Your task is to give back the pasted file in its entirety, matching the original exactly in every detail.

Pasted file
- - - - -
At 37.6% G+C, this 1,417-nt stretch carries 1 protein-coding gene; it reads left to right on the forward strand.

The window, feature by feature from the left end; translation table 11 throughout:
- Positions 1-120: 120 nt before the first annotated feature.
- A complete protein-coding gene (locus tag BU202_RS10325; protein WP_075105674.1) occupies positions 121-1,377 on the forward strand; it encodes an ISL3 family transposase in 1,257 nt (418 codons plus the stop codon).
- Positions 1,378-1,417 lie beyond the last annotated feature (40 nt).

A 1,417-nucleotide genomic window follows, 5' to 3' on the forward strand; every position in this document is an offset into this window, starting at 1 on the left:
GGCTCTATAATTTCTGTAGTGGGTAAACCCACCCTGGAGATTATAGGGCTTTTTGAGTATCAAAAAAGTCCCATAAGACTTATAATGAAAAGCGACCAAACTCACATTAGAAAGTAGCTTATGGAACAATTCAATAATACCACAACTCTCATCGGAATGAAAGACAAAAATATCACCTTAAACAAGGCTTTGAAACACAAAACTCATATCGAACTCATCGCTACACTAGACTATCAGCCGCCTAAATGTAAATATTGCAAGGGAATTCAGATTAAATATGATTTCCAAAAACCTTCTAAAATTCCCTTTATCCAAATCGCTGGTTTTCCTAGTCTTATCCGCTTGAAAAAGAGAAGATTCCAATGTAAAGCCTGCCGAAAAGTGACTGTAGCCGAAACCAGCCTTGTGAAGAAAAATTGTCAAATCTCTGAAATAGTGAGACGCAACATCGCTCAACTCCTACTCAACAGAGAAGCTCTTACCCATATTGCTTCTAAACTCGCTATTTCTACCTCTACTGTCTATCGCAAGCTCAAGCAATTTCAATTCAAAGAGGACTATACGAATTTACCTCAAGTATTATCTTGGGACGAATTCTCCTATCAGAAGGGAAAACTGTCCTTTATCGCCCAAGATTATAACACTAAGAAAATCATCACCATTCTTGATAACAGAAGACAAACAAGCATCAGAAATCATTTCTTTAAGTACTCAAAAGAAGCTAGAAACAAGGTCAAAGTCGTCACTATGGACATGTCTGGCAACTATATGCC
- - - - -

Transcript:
At 37.6% G+C, this 1,417-nt stretch carries 1 protein-coding gene; it reads left to right on the forward strand.

The window, feature by feature from the left end; translation table 11 throughout:
- Positions 1-120: 120 nt before the first annotated feature.
- A complete protein-coding gene (locus tag BU202_RS10325; protein WP_075105674.1) occupies positions 121-1,377 on the forward strand; it encodes an ISL3 family transposase in 1,257 nt (418 codons plus the stop codon).
- Positions 1,378-1,417 lie beyond the last annotated feature (40 nt).

A 1,417-nucleotide genomic window follows, 5' to 3' on the forward strand; every position in this document is an offset into this window, starting at 1 on the left:
GGCTCTATAATTTCTGTAGTGGGTAAACCCACCCTGGAGATTATAGGGCTTTTTGAGTATCAAAAAAGTCCCATAAGACTTATAATGAAAAGCGACCAAACTCACATTAGAAAGTAGCTTATGGAACAATTCAATAATACCACAACTCTCATCGGAATGAAAGACAAAAATATCACCTTAAACAAGGCTTTGAAACACAAAACTCATATCGAACTCATCGCTACACTAGACTATCAGCCGCCTAAATGTAAATATTGCAAGGGAATTCAGATTAAATATGATTTCCAAAAACCTTCTAAAATTCCCTTTATCCAAATCGCTGGTTTTCCTAGTCTTATCCGCTTGAAAAAGAGAAGATTCCAATGTAAAGCCTGCCGAAAAGTGACTGTAGCCGAAACCAGCCTTGTGAAGAAAAATTGTCAAATCTCTGAAATAGTGAGACGCAACATCGCTCAACTCCTACTCAACAGAGAAGCTCTTACCCATATTGCTTCTAAACTCGCTATTTCTACCTCTACTGTCTATCGCAAGCTCAAGCAATTTCAATTCAAAGAGGACTATACGAATTTACCTCAAGTATTATCTTGGGACGAATTCTCCTATCAGAAGGGAAAACTGTCCTTTATCGCCCAAGATTATAACACTAAGAAAATCATCACCATTCTTGATAACAGAAGACAAACAAGCATCAGAAATCATTTCTTTAAGTACTCAAAAGAAGCTAGAAACAAGGTCAAAGTCGTCACTATGGACATGTCTGGCAACTATATGCC